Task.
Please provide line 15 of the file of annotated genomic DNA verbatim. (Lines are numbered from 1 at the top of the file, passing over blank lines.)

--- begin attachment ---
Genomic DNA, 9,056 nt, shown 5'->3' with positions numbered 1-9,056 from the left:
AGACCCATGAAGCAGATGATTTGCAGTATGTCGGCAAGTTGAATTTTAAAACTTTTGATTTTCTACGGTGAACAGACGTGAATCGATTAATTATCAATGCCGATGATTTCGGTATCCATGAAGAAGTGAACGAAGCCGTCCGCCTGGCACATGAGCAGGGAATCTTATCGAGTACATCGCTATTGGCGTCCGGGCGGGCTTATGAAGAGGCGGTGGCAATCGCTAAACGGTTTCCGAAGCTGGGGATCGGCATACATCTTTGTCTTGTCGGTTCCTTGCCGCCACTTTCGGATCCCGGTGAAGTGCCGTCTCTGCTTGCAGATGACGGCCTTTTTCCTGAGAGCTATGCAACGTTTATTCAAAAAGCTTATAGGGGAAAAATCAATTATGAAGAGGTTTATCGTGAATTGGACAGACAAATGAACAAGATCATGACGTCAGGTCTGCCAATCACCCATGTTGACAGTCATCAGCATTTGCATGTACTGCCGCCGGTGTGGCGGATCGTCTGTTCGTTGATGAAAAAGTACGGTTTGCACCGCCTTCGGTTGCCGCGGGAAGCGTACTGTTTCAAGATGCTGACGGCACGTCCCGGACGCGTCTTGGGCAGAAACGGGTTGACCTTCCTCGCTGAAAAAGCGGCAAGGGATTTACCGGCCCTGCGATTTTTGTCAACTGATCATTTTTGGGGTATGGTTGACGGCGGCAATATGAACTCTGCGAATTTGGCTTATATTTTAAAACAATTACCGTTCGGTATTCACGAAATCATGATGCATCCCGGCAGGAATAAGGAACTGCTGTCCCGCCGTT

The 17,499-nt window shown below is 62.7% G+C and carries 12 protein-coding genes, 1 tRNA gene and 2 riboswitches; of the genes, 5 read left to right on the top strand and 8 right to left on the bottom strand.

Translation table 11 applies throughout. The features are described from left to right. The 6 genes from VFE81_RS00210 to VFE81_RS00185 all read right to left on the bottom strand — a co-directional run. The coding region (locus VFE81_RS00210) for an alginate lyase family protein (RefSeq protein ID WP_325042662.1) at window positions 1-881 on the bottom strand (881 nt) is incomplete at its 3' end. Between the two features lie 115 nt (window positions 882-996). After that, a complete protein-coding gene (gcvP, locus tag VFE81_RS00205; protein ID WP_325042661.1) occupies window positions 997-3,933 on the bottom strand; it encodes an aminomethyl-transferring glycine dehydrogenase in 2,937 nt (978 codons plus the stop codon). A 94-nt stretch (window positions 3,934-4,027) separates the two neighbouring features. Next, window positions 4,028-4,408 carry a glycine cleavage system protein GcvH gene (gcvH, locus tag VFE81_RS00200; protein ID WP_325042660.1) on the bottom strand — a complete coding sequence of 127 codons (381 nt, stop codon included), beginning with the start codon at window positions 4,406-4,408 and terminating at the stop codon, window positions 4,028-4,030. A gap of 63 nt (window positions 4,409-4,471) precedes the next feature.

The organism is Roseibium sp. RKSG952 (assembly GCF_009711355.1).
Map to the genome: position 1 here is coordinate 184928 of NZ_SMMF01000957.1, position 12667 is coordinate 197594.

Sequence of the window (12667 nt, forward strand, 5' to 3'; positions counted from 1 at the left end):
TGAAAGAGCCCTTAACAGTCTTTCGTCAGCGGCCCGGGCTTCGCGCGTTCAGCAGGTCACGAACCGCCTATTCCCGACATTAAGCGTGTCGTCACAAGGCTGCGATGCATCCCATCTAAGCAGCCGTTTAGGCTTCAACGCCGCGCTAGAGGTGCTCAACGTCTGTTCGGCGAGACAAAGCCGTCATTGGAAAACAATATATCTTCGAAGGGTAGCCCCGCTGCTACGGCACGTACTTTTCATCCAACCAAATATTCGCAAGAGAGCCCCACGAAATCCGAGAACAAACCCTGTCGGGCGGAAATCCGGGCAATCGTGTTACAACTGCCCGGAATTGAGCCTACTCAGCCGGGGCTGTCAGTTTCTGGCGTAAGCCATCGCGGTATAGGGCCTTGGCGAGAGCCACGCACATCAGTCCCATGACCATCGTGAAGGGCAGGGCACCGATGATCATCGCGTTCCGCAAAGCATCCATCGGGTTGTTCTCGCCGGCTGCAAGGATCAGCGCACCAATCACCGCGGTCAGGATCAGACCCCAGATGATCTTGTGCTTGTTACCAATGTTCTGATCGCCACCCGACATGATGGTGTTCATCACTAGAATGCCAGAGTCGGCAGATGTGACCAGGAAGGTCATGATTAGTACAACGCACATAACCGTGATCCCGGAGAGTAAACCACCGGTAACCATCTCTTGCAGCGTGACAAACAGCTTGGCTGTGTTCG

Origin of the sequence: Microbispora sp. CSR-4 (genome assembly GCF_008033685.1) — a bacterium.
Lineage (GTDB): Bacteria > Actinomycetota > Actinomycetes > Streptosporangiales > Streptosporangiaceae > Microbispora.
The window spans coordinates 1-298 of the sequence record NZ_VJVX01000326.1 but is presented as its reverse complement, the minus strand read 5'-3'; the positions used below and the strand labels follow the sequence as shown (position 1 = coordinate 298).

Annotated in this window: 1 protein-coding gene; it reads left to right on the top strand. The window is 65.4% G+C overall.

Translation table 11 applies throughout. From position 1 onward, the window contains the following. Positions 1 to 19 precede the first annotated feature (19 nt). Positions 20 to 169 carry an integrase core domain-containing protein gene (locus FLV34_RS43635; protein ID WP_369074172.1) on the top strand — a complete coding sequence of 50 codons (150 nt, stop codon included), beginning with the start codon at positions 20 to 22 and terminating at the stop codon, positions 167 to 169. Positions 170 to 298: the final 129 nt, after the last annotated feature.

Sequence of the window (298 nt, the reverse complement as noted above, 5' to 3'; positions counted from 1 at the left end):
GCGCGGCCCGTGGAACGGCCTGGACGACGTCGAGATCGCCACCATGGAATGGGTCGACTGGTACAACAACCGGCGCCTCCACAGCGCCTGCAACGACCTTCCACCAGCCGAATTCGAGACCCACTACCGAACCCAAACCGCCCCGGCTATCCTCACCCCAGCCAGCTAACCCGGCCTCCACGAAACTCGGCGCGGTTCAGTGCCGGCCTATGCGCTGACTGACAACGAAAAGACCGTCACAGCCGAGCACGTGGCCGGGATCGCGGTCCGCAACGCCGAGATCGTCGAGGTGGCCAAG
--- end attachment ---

GCGCGGCCCGTGGAACGGCCTGGACGACGTCGAGATCGCCACCATGGAATGGGTCGACTGGTACAACAACCGGCGCCTCCACAGCGCCTGCAACGACCTTCCACCAGCCGAATTCGAGACCCACTACCGAACCCAAACCGCCCCGGCTATCCTCACCCCAGCCAGCTAACCCGGCCTCCACGAAACTCGGCGCGGTTCAGTGCCGGCCTATGCGCTGACTGACAACGAAAAGACCGTCACAGCCGAGCACGTGGCCGGGATCGCGGTCCGCAACGCCGAGATCGTCGAGGTGGCCAAG